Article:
Long Island Documentary, “By Day, By Night” Holds Second Screening, with One More to Follow

What the world perceives of you during the day might be the complete opposite of who you are and what you do at night. In this crazy thing called life, you can be whatever you want to be. The newly screened documentary “By Day, By Night: Working to Make People Laugh” delves into that phenomenon.

The 108-minute-long film was written, produced, and funded, by Long Island native Claudia Bonavita. It explores the comedy land space as it follows five unique individuals who work regular 9-5 jobs but hit the stand-up comedy stage when they clock-out. The jobs these people hold are some of the most non-comedic positions ever, but the passion to make people laugh is instilled in them, and that is highlighted in the documentary.

The five comedians the film follows are Ellen Orchid, Donna Moran, Lou Prats, Mitchell Shapiro, and Ruthann “Bernie” Collins.

Ellen Orchid holds an MD and Ph.D. in neuroscience. She has been working in psychiatry for 40- years but does stand-up comedy because it makes her feel “heightened and alive,” she said. Donna Moran is an Adult Protective Services caseworker who has returned to comedy after a hiatus to reconnect with her creative side. Lou Prats began as a court officer in the Bronx and now is the supervisor of the Domestic Violence Sector in the Nassau County District Court. Mitchell Shapiro is the founder of Help America Hear. Both deaf and blind, Shapiro has been doing comedy since 2015 and has performed at numerous comedy clubs across Long Island. Then there is Ruthann Collins is a Christian missionary who has taken to stand-up comedy to further open up in life.

All have their unique jobs but, belong to the comedic world they love. Along the way, they connected with Claudia Bonavita who has been doing stand-up comedy since 2019. The former Special Education Teacher, and now a professor at St. Joseph’s University, sparked the idea for the film with her fascination with the people she cast.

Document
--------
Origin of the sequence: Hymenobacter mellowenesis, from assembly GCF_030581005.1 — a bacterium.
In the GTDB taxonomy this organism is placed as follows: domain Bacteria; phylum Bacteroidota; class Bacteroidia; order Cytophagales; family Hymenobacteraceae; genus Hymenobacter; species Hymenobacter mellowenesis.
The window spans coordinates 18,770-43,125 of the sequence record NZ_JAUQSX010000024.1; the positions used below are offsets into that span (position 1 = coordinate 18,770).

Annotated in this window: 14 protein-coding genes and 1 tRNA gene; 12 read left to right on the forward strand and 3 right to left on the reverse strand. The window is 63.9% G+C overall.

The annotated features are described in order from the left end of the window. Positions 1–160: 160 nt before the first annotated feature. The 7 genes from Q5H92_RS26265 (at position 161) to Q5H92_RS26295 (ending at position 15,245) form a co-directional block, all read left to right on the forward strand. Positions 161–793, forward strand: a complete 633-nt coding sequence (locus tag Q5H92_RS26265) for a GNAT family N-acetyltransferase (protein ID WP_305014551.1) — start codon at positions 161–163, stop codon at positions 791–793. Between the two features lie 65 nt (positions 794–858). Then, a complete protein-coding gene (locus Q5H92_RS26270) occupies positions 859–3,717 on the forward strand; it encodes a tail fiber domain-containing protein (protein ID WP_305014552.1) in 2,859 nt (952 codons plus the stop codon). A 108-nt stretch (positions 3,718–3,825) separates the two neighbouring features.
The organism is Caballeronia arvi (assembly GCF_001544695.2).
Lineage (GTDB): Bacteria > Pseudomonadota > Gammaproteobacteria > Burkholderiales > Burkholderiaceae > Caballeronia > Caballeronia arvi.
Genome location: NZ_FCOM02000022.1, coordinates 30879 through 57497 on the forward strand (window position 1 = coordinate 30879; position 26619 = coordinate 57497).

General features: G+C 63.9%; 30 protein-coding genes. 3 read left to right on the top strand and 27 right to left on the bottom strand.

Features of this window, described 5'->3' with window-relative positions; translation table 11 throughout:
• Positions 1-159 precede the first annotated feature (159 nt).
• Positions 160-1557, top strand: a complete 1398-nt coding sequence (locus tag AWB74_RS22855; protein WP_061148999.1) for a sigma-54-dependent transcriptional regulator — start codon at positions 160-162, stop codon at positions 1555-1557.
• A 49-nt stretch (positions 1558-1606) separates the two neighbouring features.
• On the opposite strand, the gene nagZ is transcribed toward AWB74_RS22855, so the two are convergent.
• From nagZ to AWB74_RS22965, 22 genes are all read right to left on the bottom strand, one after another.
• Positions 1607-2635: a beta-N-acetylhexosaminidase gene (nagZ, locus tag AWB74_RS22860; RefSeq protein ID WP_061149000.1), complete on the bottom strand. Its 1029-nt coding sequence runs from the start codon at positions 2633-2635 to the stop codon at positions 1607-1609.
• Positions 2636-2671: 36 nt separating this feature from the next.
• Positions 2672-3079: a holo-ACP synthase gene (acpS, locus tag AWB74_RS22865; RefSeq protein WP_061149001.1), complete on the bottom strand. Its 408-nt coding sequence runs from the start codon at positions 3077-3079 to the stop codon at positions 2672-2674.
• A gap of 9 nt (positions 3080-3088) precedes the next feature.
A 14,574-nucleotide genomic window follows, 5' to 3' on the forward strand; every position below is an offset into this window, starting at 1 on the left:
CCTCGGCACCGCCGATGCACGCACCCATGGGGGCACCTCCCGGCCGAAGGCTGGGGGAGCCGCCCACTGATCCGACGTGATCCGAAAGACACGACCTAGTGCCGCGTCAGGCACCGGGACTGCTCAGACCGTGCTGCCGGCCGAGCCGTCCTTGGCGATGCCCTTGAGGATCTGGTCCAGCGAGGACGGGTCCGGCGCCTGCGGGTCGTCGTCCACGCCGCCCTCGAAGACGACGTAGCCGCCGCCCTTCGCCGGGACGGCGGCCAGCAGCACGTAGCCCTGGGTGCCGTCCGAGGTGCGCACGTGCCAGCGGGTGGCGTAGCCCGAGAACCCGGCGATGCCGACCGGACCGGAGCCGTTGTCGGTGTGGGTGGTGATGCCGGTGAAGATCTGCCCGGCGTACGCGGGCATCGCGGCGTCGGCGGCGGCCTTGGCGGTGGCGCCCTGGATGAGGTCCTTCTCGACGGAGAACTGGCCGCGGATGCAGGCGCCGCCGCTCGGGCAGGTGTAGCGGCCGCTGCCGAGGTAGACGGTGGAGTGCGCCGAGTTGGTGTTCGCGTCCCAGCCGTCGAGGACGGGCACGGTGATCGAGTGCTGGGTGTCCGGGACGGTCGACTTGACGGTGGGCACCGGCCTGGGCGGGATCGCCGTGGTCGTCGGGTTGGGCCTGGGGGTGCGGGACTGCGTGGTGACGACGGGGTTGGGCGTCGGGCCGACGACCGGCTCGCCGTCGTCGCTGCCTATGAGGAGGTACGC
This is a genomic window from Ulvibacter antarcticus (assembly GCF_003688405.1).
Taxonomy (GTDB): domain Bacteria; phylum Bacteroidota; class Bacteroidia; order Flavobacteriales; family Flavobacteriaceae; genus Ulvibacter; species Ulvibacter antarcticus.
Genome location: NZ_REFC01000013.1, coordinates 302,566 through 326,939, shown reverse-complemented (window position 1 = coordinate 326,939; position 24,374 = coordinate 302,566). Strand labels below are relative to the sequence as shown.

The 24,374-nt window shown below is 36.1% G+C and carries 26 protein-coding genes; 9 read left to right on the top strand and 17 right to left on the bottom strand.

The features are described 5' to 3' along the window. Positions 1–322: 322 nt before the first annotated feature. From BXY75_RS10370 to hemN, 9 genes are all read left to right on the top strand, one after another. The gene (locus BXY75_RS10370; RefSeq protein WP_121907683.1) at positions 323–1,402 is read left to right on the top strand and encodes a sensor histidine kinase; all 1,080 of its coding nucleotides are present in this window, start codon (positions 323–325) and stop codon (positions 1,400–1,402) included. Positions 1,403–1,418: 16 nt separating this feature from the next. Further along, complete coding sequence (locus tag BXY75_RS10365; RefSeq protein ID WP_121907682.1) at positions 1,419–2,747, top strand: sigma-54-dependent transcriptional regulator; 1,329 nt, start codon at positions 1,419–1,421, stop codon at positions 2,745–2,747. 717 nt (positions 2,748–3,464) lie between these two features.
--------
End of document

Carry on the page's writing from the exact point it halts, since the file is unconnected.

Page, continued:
Bonavita has known the Director/Executive Producer of the documentary, John Silecchia since he was a kid and contacted him with her idea. After tons of hard work and movie creation classes, they the project. It took about two years to film, edit, and screen after the initial idea sparked.

“I’d say the hardest part of the process was just scheduling everything,” Director John Silecchia explained to the audience on screening night. “The movie was edited ten times before the screening that you’re seeing tonight.”

Filmmaker Claudia Bonavita. Photo by Joe Cook.

The documentary has some funny moments, ironically enough, and effectively deploys the use of animations to break it up.

“Each animation took about a week to do,” Silecchia explained.

The documentary will be featured in film festivals around Long Island, Upstate New York, and Pennsylvania. It’s a long process and they face some “uphill battles to get into some more festivals,” according to Bonavita.

If you are interested in seeing this documentary close to home, the third and probably final local screening will be held on March 11, 2024, at Plaza Cinema & Media Arts Center in Patchogue, with a 7 p.m. start time.